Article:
How Having a Baby Affects Your Relationship With Your Partner

mom, dad and baby


The transition from being a couple to having a baby and becoming parents is an exciting, empowering, and life-changing experience. Likewise, it's also draining, frustrating, and time-consuming. And, the combination of all of these factors can really take a toll on your relationship if you're not careful.

In fact, research has shown that couples typically experience an increase in conflict and a decrease in overall satisfaction when their first child is born. There are a number of factors that contribute to these feelings including adjustment to new roles and depleted resources like time, sleep, and money.

Many parents are shocked to discover that relationship discord after a baby is born is a reality. They assume that having a baby will naturally bring them closer as a couple. But for that to happen, new parents have to put as much planning and effort into preserving and protecting their marriage as they do in preparing the nursery and taking childbirth classes.

While having a baby is a special time filled with wonder and awe, life with a newborn is incredibly stressful and full of unforeseen challenges along the way. Here's how couples can discuss and prepare for some of the potential pitfalls and issues before they start.

Divide Responsibilities Equally

Parenting can sometimes be exhausting, thankless work that can create stress in a marriage or relationship if expectations for equitable participation are not met.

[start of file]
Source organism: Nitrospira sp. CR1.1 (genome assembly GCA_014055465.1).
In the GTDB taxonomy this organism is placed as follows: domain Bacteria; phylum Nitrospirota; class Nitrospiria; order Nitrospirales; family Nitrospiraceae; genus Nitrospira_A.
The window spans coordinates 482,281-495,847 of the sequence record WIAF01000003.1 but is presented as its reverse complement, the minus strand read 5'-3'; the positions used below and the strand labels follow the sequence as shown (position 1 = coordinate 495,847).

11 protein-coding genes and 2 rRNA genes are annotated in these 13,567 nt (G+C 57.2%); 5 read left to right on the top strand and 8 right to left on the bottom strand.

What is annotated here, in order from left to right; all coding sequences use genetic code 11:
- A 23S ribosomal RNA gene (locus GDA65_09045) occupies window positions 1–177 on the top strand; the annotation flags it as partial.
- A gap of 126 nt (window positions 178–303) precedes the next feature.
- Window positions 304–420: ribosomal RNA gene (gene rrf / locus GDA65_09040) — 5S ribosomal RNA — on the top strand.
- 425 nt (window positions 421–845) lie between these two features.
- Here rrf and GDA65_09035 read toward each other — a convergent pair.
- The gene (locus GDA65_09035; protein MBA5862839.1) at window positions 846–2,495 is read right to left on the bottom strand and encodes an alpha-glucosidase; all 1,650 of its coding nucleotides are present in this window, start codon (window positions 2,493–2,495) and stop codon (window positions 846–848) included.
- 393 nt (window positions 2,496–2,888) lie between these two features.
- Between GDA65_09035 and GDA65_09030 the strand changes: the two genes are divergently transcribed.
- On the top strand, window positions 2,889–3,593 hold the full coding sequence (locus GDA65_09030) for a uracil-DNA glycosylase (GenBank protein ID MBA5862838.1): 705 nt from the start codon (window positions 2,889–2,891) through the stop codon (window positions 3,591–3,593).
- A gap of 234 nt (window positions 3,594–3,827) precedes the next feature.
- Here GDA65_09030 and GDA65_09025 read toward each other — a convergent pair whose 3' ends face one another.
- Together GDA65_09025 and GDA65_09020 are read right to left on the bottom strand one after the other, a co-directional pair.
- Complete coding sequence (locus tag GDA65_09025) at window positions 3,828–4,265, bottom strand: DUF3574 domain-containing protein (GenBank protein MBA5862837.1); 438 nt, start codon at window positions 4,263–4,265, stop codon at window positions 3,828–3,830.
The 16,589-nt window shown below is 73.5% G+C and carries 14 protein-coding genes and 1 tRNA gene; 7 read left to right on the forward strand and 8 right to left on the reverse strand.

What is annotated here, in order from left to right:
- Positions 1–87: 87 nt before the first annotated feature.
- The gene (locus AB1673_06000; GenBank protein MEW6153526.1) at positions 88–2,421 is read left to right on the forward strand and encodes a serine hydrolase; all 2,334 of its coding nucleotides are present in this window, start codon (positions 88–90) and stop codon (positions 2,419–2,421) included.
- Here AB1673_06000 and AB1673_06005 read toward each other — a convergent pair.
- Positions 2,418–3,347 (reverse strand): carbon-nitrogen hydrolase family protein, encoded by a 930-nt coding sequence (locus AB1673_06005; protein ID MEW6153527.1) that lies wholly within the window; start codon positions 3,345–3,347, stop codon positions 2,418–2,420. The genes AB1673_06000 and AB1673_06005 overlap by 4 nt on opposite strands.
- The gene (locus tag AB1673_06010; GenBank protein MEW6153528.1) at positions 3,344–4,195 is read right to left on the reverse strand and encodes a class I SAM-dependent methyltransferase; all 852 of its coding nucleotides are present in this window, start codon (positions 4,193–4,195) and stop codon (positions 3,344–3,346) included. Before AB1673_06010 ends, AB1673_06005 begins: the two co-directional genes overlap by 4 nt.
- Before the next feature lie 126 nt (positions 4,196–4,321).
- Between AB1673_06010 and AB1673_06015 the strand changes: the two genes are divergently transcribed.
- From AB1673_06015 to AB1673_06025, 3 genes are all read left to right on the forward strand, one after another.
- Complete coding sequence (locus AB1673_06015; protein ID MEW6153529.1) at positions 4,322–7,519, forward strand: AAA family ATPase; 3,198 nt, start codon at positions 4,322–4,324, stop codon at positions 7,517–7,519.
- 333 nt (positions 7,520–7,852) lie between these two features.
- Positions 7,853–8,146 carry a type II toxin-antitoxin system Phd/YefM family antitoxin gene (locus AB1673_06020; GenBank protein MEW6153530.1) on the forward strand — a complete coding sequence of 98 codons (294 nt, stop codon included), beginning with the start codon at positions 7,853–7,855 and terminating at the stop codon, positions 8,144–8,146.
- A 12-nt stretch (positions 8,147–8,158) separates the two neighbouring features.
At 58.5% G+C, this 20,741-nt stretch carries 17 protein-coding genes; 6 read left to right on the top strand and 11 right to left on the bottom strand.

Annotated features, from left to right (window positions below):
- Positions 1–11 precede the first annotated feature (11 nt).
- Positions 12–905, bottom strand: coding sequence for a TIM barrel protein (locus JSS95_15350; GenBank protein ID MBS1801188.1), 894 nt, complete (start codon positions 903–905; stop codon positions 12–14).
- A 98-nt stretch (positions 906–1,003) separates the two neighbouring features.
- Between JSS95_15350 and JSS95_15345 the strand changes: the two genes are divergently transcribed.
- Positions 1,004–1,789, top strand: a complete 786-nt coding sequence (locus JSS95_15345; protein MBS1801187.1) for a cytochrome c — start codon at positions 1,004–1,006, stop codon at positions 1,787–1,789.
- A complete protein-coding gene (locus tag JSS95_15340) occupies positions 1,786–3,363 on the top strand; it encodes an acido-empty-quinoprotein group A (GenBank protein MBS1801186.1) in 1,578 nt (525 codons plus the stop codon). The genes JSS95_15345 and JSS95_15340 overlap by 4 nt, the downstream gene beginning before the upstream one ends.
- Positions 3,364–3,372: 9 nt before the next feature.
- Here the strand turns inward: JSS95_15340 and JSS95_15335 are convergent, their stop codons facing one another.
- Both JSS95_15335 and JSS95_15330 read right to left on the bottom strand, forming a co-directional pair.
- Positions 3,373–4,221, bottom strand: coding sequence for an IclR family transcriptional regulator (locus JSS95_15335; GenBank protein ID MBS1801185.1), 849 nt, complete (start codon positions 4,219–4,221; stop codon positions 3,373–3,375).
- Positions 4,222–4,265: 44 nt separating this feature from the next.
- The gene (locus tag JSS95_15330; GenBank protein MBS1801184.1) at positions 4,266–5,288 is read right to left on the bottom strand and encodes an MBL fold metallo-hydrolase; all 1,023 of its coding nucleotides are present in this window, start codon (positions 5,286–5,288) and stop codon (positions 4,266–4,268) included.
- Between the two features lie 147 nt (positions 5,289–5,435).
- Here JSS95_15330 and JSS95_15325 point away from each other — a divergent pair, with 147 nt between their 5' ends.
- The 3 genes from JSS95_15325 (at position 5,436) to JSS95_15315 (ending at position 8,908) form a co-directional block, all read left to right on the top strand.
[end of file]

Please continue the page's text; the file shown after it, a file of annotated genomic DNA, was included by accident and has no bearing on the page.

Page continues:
To broach the subject, you can talk about how the parenting responsibilities were handled in your family and how you want to do things in your own family. Discuss what you both would like to see and figure out a compromise that works for both partners.

Resentment, anger, and frustration can develop in a marriage if one partner feels like they are doing all the work and never gets a break. Regardless of whether you both plan to continue working, or one parent plans to stay at home full time, the childcare, meal preparation, and household chores need to be split in a way that makes sense for your family. It is unrealistic to expect one parent to shoulder all the responsibilities.

Discuss Sleep Strategies

Another major source of contention among new parents is the amount of sleep, they are getting. It's no secret that newborns are awake at odd hours and may even get their days and nights mixed up. Most newborns need to be fed every two to three hours, especially if they are breastfeeding so, it may be a few months before new parents get uninterrupted sleep.

To plan for this stressful and draining time period, couples should decide how to handle the sleepless nights. Try to avoid scenarios where one partner sleeps every night with no worries about getting up and tending to the baby.